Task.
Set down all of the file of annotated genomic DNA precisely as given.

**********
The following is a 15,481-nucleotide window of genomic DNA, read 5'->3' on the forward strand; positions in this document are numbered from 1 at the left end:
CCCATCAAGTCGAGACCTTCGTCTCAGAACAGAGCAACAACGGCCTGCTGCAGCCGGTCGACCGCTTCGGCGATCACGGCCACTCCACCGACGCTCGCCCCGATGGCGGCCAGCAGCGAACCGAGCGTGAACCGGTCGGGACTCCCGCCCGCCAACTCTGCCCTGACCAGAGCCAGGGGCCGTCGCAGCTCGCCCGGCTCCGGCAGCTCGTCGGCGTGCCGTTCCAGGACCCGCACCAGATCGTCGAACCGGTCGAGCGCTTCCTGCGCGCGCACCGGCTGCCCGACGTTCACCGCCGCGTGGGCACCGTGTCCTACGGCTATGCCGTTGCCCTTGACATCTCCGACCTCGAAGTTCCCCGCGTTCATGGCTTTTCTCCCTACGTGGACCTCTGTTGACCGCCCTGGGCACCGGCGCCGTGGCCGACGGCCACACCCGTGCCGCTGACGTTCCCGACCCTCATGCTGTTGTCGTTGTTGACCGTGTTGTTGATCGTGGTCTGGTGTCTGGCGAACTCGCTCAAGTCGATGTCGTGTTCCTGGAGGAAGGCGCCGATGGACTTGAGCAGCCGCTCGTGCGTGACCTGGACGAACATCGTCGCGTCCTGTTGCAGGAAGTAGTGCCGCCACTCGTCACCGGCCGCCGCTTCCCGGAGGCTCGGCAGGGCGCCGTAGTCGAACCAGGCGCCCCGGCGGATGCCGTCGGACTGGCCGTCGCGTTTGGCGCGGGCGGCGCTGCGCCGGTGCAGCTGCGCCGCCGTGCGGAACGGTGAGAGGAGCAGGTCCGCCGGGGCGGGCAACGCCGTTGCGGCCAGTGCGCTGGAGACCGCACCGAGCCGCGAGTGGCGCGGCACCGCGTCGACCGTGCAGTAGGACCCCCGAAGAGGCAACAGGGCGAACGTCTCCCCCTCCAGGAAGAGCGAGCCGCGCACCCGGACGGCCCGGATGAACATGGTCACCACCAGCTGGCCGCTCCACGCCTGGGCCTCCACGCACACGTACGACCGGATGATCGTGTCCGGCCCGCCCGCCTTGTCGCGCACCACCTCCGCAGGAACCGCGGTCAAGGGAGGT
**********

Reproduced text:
The following is a 15,481-nucleotide window of genomic DNA, read 5'->3' on the forward strand; positions in this document are numbered from 1 at the left end:
CCCATCAAGTCGAGACCTTCGTCTCAGAACAGAGCAACAACGGCCTGCTGCAGCCGGTCGACCGCTTCGGCGATCACGGCCACTCCACCGACGCTCGCCCCGATGGCGGCCAGCAGCGAACCGAGCGTGAACCGGTCGGGACTCCCGCCCGCCAACTCTGCCCTGACCAGAGCCAGGGGCCGTCGCAGCTCGCCCGGCTCCGGCAGCTCGTCGGCGTGCCGTTCCAGGACCCGCACCAGATCGTCGAACCGGTCGAGCGCTTCCTGCGCGCGCACCGGCTGCCCGACGTTCACCGCCGCGTGGGCACCGTGTCCTACGGCTATGCCGTTGCCCTTGACATCTCCGACCTCGAAGTTCCCCGCGTTCATGGCTTTTCTCCCTACGTGGACCTCTGTTGACCGCCCTGGGCACCGGCGCCGTGGCCGACGGCCACACCCGTGCCGCTGACGTTCCCGACCCTCATGCTGTTGTCGTTGTTGACCGTGTTGTTGATCGTGGTCTGGTGTCTGGCGAACTCGCTCAAGTCGATGTCGTGTTCCTGGAGGAAGGCGCCGATGGACTTGAGCAGCCGCTCGTGCGTGACCTGGACGAACATCGTCGCGTCCTGTTGCAGGAAGTAGTGCCGCCACTCGTCACCGGCCGCCGCTTCCCGGAGGCTCGGCAGGGCGCCGTAGTCGAACCAGGCGCCCCGGCGGATGCCGTCGGACTGGCCGTCGCGTTTGGCGCGGGCGGCGCTGCGCCGGTGCAGCTGCGCCGCCGTGCGGAACGGTGAGAGGAGCAGGTCCGCCGGGGCGGGCAACGCCGTTGCGGCCAGTGCGCTGGAGACCGCACCGAGCCGCGAGTGGCGCGGCACCGCGTCGACCGTGCAGTAGGACCCCCGAAGAGGCAACAGGGCGAACGTCTCCCCCTCCAGGAAGAGCGAGCCGCGCACCCGGACGGCCCGGATGAACATGGTCACCACCAGCTGGCCGCTCCACGCCTGGGCCTCCACGCACACGTACGACCGGATGATCGTGTCCGGCCCGCCCGCCTTGTCGCGCACCACCTCCGCAGGAACCGCGGTCAAGGGAGGT